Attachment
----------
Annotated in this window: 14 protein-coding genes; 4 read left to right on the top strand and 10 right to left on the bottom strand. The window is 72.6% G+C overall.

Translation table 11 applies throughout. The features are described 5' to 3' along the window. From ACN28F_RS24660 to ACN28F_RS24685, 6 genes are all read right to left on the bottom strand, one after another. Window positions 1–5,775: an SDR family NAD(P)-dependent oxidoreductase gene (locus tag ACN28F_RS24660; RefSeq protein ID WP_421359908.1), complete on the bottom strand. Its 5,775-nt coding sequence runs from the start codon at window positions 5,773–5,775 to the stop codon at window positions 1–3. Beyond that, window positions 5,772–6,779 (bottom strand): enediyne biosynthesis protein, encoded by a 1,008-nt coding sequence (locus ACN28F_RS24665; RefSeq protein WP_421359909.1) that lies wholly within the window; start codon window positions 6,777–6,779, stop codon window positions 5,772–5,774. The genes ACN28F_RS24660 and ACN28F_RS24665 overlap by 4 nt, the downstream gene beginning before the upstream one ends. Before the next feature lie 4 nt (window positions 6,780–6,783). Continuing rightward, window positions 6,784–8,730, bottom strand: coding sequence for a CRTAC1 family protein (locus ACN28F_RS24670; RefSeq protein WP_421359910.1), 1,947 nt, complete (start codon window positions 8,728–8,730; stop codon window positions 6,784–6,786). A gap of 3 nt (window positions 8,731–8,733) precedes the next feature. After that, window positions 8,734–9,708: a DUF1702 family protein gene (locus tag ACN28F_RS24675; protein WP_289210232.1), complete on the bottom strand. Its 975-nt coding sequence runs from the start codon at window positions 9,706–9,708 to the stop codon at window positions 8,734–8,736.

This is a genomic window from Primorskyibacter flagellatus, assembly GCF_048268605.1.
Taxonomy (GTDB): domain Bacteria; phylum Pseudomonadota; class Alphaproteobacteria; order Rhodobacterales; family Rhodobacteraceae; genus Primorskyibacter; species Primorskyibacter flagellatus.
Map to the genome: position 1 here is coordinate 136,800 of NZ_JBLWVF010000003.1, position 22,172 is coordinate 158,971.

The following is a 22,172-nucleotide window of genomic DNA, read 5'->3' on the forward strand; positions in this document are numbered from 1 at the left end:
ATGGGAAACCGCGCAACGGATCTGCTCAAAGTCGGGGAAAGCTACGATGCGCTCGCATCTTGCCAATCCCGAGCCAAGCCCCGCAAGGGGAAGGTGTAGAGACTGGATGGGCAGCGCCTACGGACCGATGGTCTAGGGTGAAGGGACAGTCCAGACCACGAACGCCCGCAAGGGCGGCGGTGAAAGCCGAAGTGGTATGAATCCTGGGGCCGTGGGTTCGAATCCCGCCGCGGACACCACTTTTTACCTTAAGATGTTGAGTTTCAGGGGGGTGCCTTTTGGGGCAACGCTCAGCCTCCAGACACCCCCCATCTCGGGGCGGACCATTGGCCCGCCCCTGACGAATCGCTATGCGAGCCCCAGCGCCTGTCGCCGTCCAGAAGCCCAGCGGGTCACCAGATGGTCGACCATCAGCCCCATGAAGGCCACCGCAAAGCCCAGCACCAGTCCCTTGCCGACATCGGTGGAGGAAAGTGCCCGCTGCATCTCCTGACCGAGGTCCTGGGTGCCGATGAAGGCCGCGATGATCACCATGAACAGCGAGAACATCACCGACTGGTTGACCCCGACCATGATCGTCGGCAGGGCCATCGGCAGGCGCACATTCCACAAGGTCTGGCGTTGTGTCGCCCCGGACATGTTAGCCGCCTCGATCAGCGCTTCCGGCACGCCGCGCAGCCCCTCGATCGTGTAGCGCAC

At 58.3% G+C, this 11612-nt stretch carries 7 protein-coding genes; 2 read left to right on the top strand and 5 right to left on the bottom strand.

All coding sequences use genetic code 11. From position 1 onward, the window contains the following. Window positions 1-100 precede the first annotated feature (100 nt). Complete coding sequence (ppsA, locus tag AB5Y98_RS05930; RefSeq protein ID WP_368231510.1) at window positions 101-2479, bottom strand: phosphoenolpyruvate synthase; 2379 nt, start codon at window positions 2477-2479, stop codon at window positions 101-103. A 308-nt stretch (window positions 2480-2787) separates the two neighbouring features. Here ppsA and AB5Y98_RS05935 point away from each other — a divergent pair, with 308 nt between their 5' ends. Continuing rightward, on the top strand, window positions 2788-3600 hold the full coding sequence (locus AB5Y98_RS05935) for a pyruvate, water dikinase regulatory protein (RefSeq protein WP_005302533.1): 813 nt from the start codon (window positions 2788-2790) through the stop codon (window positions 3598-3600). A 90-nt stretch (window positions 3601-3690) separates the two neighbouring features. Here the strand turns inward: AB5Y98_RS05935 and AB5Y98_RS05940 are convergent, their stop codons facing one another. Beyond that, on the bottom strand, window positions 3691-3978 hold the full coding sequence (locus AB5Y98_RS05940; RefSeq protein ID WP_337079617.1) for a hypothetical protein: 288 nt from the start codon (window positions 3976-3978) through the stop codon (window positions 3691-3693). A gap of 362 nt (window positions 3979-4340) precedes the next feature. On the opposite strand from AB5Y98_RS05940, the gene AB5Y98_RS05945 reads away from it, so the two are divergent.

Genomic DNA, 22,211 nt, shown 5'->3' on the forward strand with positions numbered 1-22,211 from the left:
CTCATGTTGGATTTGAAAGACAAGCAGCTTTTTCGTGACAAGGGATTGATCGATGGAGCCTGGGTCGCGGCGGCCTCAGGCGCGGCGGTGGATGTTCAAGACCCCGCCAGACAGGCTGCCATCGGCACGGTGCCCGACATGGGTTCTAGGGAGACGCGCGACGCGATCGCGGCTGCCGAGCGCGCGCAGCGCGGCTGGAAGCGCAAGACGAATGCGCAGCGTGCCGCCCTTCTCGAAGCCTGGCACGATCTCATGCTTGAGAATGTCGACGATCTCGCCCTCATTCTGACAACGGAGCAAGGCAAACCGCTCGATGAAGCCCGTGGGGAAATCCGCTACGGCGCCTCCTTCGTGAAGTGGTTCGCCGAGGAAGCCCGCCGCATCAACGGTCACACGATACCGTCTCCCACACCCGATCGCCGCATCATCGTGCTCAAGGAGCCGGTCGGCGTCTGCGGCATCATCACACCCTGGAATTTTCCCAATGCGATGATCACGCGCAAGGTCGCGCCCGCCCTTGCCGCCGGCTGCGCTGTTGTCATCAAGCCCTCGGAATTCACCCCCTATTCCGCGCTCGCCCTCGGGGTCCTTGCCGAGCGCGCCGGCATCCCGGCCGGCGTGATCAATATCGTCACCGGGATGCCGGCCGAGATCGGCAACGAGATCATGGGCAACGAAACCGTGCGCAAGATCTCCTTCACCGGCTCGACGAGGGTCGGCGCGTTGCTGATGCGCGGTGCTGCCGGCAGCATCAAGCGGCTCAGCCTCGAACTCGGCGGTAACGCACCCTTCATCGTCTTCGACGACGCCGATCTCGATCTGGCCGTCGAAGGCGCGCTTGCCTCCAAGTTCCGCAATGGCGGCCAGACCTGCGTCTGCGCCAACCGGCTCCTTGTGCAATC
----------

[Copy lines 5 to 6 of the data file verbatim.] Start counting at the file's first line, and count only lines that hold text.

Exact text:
Map to the genome: position 1 here is coordinate 136,800 of NZ_JBLWVF010000003.1, position 22,172 is coordinate 158,971.

The following is a 22,172-nucleotide window of genomic DNA, read 5'->3' on the forward strand; positions in this document are numbered from 1 at the left end: